Painting the future

How art intersects social movements

Photo courtesy of News Week

“All Black Lives Matter” street art

Just like the maximalist aesthetic of antiquities and brushes seeping into the room, each vibrant stroke of warm tones envelops the canvas like a beacon of light. Each window is lined with delicate crystals chiming harmoniously, a fragrance of acrylic residue filling the air.

“My beautiful mess is what I like to call it.” 

Calabasas local Aiesha Renee, at only 17-years-old, is expanding her activism to a new level. With refined painting techniques beyond her years and a talent for digital art, Aiesha’s name became well known after her mural was recognized by a local Black Lives Matter chapter. 

“Honestly, it was the coolest thing ever and for a greater reason. My art was a memorial purpose, but also to advocate against the racial injustice that’s very present in our police system, the names don’t start and end at George Floyd,” Renee said. 

Renee’s work first gained traction on Twitter, followed by reposts on TikTok from several people seeking the artist. The number shortly exploded to hundreds, and soon the wall was a vibrant memorial sight for the late Ahmaud Arbery. Her inspiration to honor him occurred after his death, where he was pursued and fatally shot while jogging near Brunswick in Glynn County, Georgia.

“I didn’t realize the love and support I’d get from my own community given the time, but in times like this we are all here for each other and I hope that’s reflected in my art,” Renee said. 

An artist of over eight years, her creative process began with watching her father paint and utilize graffiti art — in the same studio. 

“He doesn’t work as much anymore, but the faces he would paint and detail he taught led me to pursue my own creative direction as an artist,” Renee said. 

“In dedication of George Floyd” mural (Photo courtesy of Aiesha Renee)

Creative direction can be illustrated through writing, painting or any other expressive form. However, when combined with a strategy of incorporated activism, “Art Activism” evokes emotions catalyzing enough to bring about social change. 

According to the Center for Artistic Activism, “Good art always contains a surplus of meaning: something we can’t quite describe or put our finger on, but moves us nonetheless.” Artistic Activism is defined by the center as a practice of combining the creative power of the arts to move us emotionally with the strategic planning of activism necessary to bring about social change.

After the killings of Breonna Taylor and George Floyd, the surge of the Black Lives Matter movement grew. One way the movement gained momentum was through graffiti art. 

Artsy introduced this vision in an article outlining how “inherently political medium’s storytelling powers have become a way for communities to raise awareness, express themselves, and even educate the public.” 

Art serves as a doorway to advocating for change. Patrisse Cullors is a co-founder of Black Lives Matter and defines herself as an artist and activist. She believes in an intersection between art and activism. 

Cullors is known for her performance pieces in dedication to an individual. In an interview conducted by the LA Times, she expresses her desire for “people to feel a sense of purpose and healing” when taking away something from a socially motivated art show.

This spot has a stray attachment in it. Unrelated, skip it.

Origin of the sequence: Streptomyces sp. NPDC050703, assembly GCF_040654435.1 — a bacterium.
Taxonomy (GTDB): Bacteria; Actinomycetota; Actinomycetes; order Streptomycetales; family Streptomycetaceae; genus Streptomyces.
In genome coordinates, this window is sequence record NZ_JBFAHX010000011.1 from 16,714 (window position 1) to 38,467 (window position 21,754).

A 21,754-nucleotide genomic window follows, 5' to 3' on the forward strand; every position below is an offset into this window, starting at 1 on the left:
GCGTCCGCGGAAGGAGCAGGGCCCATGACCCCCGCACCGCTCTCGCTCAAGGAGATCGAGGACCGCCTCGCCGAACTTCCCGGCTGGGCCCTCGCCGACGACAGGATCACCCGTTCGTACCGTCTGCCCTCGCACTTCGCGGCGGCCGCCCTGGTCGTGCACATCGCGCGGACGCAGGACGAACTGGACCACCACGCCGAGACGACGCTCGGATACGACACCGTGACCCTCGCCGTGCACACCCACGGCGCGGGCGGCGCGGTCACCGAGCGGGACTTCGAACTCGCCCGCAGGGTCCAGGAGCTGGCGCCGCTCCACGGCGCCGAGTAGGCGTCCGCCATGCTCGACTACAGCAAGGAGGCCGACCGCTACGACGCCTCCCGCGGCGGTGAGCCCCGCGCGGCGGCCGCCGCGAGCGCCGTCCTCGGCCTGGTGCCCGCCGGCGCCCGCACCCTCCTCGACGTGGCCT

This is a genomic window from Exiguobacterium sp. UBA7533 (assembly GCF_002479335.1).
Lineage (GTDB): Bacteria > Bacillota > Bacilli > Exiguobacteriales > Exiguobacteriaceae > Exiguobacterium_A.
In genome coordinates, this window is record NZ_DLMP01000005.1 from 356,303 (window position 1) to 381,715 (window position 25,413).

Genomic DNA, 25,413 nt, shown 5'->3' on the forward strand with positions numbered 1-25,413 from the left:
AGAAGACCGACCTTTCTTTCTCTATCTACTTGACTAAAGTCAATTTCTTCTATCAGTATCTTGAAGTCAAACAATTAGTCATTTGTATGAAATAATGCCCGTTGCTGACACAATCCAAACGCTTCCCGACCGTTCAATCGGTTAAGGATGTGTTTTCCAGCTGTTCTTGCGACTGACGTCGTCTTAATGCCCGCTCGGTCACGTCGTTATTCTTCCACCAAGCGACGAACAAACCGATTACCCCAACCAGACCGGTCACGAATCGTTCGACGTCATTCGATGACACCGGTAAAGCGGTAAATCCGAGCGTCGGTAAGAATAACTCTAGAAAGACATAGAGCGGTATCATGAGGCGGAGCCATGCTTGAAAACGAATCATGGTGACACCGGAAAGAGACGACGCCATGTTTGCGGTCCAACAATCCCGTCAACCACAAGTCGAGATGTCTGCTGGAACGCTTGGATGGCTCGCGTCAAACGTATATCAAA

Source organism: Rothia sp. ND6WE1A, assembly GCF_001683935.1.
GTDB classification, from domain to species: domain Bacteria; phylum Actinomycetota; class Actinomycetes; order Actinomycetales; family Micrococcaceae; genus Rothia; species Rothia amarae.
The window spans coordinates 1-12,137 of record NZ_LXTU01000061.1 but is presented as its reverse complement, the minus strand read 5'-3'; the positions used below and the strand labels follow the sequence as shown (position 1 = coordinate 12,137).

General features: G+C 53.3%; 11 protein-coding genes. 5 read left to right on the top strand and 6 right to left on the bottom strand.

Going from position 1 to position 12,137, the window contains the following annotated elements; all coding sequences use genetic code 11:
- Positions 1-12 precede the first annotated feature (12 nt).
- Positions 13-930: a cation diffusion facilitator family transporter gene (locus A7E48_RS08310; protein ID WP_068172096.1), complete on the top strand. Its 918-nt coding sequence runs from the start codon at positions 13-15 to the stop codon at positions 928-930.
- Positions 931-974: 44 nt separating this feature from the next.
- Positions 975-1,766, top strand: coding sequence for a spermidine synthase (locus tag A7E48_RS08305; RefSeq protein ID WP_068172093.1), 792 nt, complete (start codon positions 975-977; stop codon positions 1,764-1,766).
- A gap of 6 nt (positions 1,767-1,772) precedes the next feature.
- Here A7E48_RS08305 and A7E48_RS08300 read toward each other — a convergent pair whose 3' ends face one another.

Being surrounded by artists serves as an inspiration for pursuing a creative path. There are many with accolades, but what about the unnoticed differences connected to the community? 

The young and aspiring Oak Park High School freshman artist Jordan Seleman assisted in painting an art installation on Hollywood Boulevard in June. 

The words touched every corner in large print on the streets of Hollywood. “All Black Lives Matter” painted in striking lettering commemorated the previous marches denouncing racial injustice. 

“I wanted to be part of this project to make sure Black lives aren’t just a trend or statistic,”  Seleman said. 

Awake at the crack of dawn with backpack and supplies in hand, Seleman took off in preparation to make an artistic difference. The streets were empty, soon to be painted as if the walkway of the city was the people’s canvas. 

“There were a lot of other art groups there to collaborate, and independent artists like me who just really wanted to do something,” Seleman said. 

Perhaps the historic influence network of artists dedicated to activism is what contributed to the new form of “protest art.” This style is the result of creativity fueling social movements. 

The arts have been observed to operate as cultural forms of expression when observed through the perception of a social movement; the power lies within the movement to transform society. 

Melody K. Milbrandt articulated that the functions of these characteristics is to “set a new emotional tone; critique movement ideology” and “inform internally to express or reinforce values and ideas; inform externally as a more effective way to communicate movement ideals to people outside the movement.” 

According to the Seattle Journal for Social Science, there is a tangible framework for art activism. With the observer’s emotional pathways so easily accessible, art’s capacity must be examined to “certain behaviors or rationalities within humans and explore ways in which activists can emotionally access their constituency through the resurrection of these conditioned behaviors and rationalities.” 

Art activism is painting its way into our own cities, counties and world. The arts historically have enacted social change; who will the next visionary be? The single fibers in a paint brush are symbolic to individual passion, but when each fiber connects together upon reaching the canvas — that’s when the magic happens.